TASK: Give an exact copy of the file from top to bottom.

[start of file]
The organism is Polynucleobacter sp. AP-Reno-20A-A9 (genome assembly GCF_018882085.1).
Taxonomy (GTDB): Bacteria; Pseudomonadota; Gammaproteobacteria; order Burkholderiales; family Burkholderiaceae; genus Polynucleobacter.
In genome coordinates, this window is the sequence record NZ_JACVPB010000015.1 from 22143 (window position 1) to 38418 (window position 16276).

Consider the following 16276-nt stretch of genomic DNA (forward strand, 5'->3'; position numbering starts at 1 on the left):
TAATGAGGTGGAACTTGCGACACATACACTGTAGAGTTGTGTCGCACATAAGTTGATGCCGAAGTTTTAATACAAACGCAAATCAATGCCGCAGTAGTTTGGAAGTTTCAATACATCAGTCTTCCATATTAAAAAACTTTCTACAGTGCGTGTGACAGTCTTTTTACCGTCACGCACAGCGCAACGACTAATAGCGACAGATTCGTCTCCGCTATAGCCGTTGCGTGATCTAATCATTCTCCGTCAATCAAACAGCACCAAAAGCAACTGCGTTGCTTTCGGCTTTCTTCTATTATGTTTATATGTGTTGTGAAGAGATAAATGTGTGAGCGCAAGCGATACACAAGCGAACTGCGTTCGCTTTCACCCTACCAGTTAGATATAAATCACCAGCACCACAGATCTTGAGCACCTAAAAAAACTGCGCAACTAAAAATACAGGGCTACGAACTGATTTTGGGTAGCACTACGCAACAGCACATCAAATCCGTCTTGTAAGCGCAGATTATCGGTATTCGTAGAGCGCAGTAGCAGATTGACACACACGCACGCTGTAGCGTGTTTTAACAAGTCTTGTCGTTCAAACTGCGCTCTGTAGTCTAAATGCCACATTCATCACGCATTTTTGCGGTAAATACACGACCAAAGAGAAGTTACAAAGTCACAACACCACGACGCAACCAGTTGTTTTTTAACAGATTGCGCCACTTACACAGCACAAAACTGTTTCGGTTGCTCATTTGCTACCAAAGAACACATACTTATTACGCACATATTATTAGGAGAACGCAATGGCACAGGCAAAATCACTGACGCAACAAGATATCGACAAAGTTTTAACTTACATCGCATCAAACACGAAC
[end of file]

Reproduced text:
The organism is Polynucleobacter sp. AP-Reno-20A-A9 (genome assembly GCF_018882085.1).
Taxonomy (GTDB): Bacteria; Pseudomonadota; Gammaproteobacteria; order Burkholderiales; family Burkholderiaceae; genus Polynucleobacter.
In genome coordinates, this window is the sequence record NZ_JACVPB010000015.1 from 22143 (window position 1) to 38418 (window position 16276).

Consider the following 16276-nt stretch of genomic DNA (forward strand, 5'->3'; position numbering starts at 1 on the left):
TAATGAGGTGGAACTTGCGACACATACACTGTAGAGTTGTGTCGCACATAAGTTGATGCCGAAGTTTTAATACAAACGCAAATCAATGCCGCAGTAGTTTGGAAGTTTCAATACATCAGTCTTCCATATTAAAAAACTTTCTACAGTGCGTGTGACAGTCTTTTTACCGTCACGCACAGCGCAACGACTAATAGCGACAGATTCGTCTCCGCTATAGCCGTTGCGTGATCTAATCATTCTCCGTCAATCAAACAGCACCAAAAGCAACTGCGTTGCTTTCGGCTTTCTTCTATTATGTTTATATGTGTTGTGAAGAGATAAATGTGTGAGCGCAAGCGATACACAAGCGAACTGCGTTCGCTTTCACCCTACCAGTTAGATATAAATCACCAGCACCACAGATCTTGAGCACCTAAAAAAACTGCGCAACTAAAAATACAGGGCTACGAACTGATTTTGGGTAGCACTACGCAACAGCACATCAAATCCGTCTTGTAAGCGCAGATTATCGGTATTCGTAGAGCGCAGTAGCAGATTGACACACACGCACGCTGTAGCGTGTTTTAACAAGTCTTGTCGTTCAAACTGCGCTCTGTAGTCTAAATGCCACATTCATCACGCATTTTTGCGGTAAATACACGACCAAAGAGAAGTTACAAAGTCACAACACCACGACGCAACCAGTTGTTTTTTAACAGATTGCGCCACTTACACAGCACAAAACTGTTTCGGTTGCTCATTTGCTACCAAAGAACACATACTTATTACGCACATATTATTAGGAGAACGCAATGGCACAGGCAAAATCACTGACGCAACAAGATATCGACAAAGTTTTAACTTACATCGCATCAAACACGAAC